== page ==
Matthew 24:45-51

45 “Who then is the faithful and wise slave, whom his master has put in charge of his household, to give the other slaves their allowance of food at the proper time? 46 Blessed is that slave whom his master will find at work when he arrives. 47 Truly I tell you, he will put that one in charge of all his possessions. 48 But if that wicked slave says to himself, ‘My master is delayed,’ 49 and he begins to beat his fellow slaves, and eats and drinks with drunkards, 50 the master of that slave will come on a day when he does not expect him and at an hour that he does not know. 51 He will cut him in pieces and put him with the hypocrites, where there will be weeping and gnashing of teeth.

In their Epistles, Paul and Peter repeatedly tell slaves to obey their masters, and/or masters to treat their slaves kindly.

Ephesians 6:5-9

Slaves, obey your earthly masters with fear and trembling, in singleness of heart, as you obey Christ; not only while being watched, and in order to please them, but as slaves of Christ, doing the will of God from the heart. Render service with enthusiasm, as to the Lord and not to men and women, knowing that whatever good we do, we will receive the same again from the Lord, whether we are slaves or free.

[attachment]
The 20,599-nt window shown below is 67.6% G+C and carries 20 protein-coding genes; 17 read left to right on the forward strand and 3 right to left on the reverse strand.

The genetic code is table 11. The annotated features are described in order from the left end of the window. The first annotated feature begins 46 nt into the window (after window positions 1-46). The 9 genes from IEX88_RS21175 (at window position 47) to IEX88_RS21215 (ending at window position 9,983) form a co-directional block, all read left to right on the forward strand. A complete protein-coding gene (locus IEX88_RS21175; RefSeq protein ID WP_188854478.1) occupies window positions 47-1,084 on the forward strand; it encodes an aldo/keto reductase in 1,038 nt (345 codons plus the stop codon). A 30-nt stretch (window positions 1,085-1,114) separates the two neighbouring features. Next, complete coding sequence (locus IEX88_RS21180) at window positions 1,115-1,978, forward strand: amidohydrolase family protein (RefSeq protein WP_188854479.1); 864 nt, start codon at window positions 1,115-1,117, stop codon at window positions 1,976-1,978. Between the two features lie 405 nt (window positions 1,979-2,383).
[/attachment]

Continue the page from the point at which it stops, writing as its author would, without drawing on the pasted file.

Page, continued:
And, masters, do the same to them. Stop threatening them, for you know that both of you have the same Master in heaven, and with him there is no partiality.

Colossians 3:22-25

22 Slaves, obey your earthly masters in everything, not only while being watched and in order to please them, but wholeheartedly, fearing the Lord. 23 Whatever your task, put yourselves into it, as done for the Lord and not for your masters, 24 since you know that from the Lord you will receive the inheritance as your reward; you serve[l] the Lord Christ. 25 For the wrongdoer will be paid back for whatever wrong has been done, and there is no partiality.

1 Timothy 6:1-2

Let all who are under the yoke of slavery regard their masters as worthy of all honor, so that the name of God and the teaching may not be blasphemed. Those who have believing masters must not be disrespectful to them on the ground that they are members of the church; rather they must serve them all the more, since those who benefit by their service are believers and beloved.